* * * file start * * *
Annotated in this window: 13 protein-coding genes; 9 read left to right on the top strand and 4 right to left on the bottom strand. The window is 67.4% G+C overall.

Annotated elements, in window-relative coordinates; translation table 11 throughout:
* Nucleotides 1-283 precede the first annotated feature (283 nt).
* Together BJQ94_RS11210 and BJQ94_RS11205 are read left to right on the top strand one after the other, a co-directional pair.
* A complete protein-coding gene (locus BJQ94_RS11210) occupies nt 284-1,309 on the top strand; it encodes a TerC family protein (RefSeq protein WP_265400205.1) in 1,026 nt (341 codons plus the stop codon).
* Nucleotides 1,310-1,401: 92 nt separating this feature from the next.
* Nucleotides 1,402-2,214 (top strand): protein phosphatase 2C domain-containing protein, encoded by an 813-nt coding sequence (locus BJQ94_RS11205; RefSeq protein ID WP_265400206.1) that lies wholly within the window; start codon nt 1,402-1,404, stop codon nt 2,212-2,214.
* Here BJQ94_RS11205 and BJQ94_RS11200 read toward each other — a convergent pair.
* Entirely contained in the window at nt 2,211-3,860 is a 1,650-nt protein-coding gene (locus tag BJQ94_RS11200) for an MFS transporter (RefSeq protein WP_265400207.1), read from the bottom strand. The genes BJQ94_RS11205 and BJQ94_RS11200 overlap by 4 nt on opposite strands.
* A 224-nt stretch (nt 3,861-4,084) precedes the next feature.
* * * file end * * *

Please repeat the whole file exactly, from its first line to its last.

Annotated in this window: 13 protein-coding genes; 9 read left to right on the top strand and 4 right to left on the bottom strand. The window is 67.4% G+C overall.

Annotated elements, in window-relative coordinates; translation table 11 throughout:
* Nucleotides 1-283 precede the first annotated feature (283 nt).
* Together BJQ94_RS11210 and BJQ94_RS11205 are read left to right on the top strand one after the other, a co-directional pair.
* A complete protein-coding gene (locus BJQ94_RS11210) occupies nt 284-1,309 on the top strand; it encodes a TerC family protein (RefSeq protein WP_265400205.1) in 1,026 nt (341 codons plus the stop codon).
* Nucleotides 1,310-1,401: 92 nt separating this feature from the next.
* Nucleotides 1,402-2,214 (top strand): protein phosphatase 2C domain-containing protein, encoded by an 813-nt coding sequence (locus BJQ94_RS11205; RefSeq protein ID WP_265400206.1) that lies wholly within the window; start codon nt 1,402-1,404, stop codon nt 2,212-2,214.
* Here BJQ94_RS11205 and BJQ94_RS11200 read toward each other — a convergent pair.
* Entirely contained in the window at nt 2,211-3,860 is a 1,650-nt protein-coding gene (locus tag BJQ94_RS11200) for an MFS transporter (RefSeq protein WP_265400207.1), read from the bottom strand. The genes BJQ94_RS11205 and BJQ94_RS11200 overlap by 4 nt on opposite strands.
* A 224-nt stretch (nt 3,861-4,084) precedes the next feature.